Diabetes Forecast

Young Professionals Spark a Movement to Stop Diabetes

By Allison Tsai

Matt Diggs (left), chair of the Chesapeake, Virginia, Young Professional Leadership Council, rides in the ADA’s Tour de Cure©.

It’s not every day that a movement is born over a cup of coffee. In 2013, Sean Finn, then 25, met with the head of the American Diabetes Association’s Minneapolis office to discuss a big idea: creating a group of young professionals to raise awareness for diabetes.

Finn was diagnosed with type 1 at age 9, just three weeks after his 2-year-old brother was diagnosed. “It completely changed everything in my family,” he says. Soon after, Finn got his first taste of advocacy at Camp Needlepoint in Minnesota, an Association-run summer camp for kids with diabetes. He went for 10 years (five as a camper and five as a counselor), met lifelong friends, and became a mentor for campers.

Once Finn graduated from college, he wanted to find a way to get involved as a diabetes advocate again. That’s when he contacted and met with Dave Becker, executive director of the ADA’s Minneapolis office, over coffee. He left that meeting with a renewed sense of purpose and an impressive new title: chair of the brand-new Young Professional Leadership Council in Minneapolis.

The Council

The Young Professional Leadership Council, made up of professionals under age 40, is now a pilot program in over a dozen U.S. cities. It’s in varying stages of development, but the goal is the same: to bring people together to plan events, raise funds, and promote well-being for people with diabetes in their communities—all while networking and developing professionally. Each council has a chair and several committees focusing on fundraising, mentoring, and advocacy.

Matt Diggs, 26, chair of the newly formed Chesapeake, Virginia, council, recently hosted an event where he recruited a fitness center owner and a chef. He plans to put together food and fitness seminars as fundraisers, using “everyone’s expertise and talents,” with proceeds going to the ADA. 

The Vision

Collaboration is an important goal among these emerging professionals, says Harriet Martyn, 32, who cochairs the Baltimore council with Megan Brown, 36.

Finn envisions a national council that will be a thought leader in diabetes prevention. “The vision here is [diabetes] is a public health crisis that our generation is going to be responsible for fixing,” he says. “We are creating these young professional [groups] now to help be problem-solvers in our community.”

Having diabetes isn’t required for participation. Brown and Martyn both have a family history of diabetes and a professional interest in community-based diabetes programs. “Our mission is really to support ADA’s mission to inspire healthy communities and support ADA-sponsored events,” says Brown.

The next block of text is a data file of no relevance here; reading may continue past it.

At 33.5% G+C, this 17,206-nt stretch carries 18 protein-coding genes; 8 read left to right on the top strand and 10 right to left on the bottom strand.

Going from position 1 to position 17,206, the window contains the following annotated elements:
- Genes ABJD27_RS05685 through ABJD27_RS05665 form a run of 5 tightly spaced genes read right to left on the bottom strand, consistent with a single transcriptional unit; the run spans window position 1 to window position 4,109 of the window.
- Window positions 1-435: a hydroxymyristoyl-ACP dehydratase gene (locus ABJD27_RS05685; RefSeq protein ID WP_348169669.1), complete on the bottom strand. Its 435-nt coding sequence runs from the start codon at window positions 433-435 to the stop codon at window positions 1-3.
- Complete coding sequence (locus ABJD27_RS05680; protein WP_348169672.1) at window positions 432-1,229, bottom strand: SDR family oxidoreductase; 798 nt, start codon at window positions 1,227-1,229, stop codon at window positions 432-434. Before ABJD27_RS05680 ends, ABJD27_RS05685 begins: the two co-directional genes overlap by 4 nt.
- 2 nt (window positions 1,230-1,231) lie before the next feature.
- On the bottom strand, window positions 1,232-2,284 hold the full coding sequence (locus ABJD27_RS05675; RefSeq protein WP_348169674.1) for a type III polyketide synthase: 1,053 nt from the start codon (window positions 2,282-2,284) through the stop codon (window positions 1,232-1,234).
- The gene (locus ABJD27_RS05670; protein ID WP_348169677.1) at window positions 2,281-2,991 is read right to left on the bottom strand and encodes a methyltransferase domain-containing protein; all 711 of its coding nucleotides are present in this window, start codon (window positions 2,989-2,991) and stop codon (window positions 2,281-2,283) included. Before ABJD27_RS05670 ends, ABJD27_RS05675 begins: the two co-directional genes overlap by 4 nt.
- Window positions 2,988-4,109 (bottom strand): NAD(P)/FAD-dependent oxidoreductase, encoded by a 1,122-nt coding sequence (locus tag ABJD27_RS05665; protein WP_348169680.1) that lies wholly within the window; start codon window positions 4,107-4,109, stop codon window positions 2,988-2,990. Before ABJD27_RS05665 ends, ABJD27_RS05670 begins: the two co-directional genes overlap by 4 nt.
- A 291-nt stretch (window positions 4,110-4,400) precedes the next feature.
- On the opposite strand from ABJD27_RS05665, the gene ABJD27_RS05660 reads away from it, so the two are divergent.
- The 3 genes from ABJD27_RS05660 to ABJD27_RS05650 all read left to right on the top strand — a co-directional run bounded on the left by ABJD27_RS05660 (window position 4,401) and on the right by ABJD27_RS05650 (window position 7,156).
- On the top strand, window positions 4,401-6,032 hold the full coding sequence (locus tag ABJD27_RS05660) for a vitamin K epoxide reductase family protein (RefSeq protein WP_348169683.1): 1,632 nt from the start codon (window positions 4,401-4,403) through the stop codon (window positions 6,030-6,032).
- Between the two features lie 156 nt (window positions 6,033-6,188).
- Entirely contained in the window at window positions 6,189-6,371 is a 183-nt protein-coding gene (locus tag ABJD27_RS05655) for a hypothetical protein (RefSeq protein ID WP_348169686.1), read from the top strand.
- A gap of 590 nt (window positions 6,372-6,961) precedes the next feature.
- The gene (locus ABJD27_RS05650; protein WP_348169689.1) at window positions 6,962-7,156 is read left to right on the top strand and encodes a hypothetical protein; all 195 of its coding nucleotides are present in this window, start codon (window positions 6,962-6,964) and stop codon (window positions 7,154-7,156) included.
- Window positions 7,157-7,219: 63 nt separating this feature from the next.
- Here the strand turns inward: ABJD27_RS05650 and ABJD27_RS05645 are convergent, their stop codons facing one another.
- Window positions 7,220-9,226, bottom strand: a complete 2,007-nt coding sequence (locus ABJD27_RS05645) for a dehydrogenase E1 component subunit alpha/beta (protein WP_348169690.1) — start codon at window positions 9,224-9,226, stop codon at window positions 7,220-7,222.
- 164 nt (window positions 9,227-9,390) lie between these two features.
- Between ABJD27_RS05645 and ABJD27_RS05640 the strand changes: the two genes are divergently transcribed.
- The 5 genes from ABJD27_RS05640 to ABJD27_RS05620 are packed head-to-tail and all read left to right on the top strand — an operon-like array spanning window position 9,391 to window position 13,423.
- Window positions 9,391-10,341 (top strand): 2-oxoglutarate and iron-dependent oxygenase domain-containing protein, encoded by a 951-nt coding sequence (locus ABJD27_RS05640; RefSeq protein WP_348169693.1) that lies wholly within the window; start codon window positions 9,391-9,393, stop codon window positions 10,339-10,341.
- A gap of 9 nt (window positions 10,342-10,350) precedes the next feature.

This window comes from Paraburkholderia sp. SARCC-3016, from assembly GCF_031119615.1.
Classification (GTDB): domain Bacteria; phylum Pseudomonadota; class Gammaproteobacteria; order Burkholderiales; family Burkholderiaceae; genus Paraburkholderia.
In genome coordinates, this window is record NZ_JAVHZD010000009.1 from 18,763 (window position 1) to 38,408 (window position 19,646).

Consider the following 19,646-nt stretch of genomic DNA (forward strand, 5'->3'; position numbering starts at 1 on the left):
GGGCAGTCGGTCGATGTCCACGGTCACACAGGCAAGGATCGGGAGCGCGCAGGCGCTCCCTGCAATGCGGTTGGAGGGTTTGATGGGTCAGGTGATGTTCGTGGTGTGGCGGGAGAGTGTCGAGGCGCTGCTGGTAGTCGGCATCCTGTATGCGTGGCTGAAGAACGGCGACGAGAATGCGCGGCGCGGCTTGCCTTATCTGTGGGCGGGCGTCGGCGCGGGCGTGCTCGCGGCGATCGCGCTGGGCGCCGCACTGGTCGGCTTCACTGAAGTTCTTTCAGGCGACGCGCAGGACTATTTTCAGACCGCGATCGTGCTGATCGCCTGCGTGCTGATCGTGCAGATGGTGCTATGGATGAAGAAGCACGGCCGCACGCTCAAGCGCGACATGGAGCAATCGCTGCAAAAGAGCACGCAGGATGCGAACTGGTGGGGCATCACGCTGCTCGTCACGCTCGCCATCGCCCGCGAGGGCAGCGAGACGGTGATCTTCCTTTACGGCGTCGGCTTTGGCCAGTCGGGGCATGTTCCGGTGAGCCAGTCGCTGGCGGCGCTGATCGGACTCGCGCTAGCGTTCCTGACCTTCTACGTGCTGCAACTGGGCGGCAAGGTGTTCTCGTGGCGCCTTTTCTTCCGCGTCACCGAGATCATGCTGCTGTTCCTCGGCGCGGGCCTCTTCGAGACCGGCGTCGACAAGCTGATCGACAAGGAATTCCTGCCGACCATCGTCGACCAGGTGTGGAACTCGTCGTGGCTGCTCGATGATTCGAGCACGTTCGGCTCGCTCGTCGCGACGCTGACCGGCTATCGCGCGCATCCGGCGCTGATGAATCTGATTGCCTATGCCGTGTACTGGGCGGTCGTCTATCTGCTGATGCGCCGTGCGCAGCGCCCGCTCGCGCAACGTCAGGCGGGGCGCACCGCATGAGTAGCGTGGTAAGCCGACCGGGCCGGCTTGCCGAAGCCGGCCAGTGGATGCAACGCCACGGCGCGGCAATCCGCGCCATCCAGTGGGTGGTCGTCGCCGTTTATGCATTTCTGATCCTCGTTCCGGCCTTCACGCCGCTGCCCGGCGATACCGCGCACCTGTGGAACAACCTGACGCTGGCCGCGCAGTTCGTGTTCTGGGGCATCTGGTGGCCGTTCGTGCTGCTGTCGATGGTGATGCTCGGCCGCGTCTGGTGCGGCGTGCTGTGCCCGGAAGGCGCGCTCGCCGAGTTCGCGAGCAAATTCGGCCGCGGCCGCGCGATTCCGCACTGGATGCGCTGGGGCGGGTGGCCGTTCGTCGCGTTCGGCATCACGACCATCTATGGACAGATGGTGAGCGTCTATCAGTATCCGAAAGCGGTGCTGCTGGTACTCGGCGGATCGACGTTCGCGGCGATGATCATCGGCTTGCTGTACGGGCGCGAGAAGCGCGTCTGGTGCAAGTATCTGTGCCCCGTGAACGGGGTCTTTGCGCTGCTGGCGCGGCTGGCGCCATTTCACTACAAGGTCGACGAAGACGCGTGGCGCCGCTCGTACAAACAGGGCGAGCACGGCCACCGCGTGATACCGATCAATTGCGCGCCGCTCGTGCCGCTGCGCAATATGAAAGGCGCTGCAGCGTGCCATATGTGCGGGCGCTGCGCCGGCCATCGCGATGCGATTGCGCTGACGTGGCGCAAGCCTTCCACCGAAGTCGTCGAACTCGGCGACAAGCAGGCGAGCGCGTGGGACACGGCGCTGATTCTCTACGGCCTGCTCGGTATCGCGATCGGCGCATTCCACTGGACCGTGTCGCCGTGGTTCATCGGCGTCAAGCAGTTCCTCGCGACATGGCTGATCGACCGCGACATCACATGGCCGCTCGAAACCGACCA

Garrott Herbert, 32, a founding member of the Chicago council, also has seen the effect of diabetes firsthand. His dad has type 2 and has dealt with complications over the past few years. “I wanted to work with people who also were going through some of the same things that I was with family,” Herbert says.

The Plan

The Minnesota council was one of the first to get started, and the members have big goals. They set a fundraising target of $50,000, and plan to ramp up a diabetes prevention program for college campuses. “Right now, our focus is growing our organization to a point where we can actually be impactful,” says Finn.

Event planning is a big part of the Baltimore council. Successful fundraisers over the past year have been built around trivia nights, social mixers, and holiday gift-wrapping, says Brown. “We want this group to be a little bit flexible, and if fundraising is not something they’re interested in, we want them to contribute in other ways,” she says, such as brainstorming a new program. “It’s an opportunity [for people] to volunteer for a good cause that has an immediate impact in their local area,” Martyn says.

Finn says he puts in about 40 hours a month planning events, meeting with members, developing programs, fundraising, and prioritizing the council’s initiatives. Minneapolis members put in about 5 hours a month on average. “When you bring a passionate young professional on board, and you see them do an amazing blog series about stories from our diabetes camp … you know you made that impact,” he says. “It’s exciting because that just motivates everyone else, and it creates a domino effect.”

Want to Know More?

Reach out to your local office to see if a Young Professional Leadership Council is available in your area or learn how to start one. Find your local office at diabetes.org/local.

Interested in more information about healthy living with diabetes? Click here to subscribe to Diabetes Forecast magazine.



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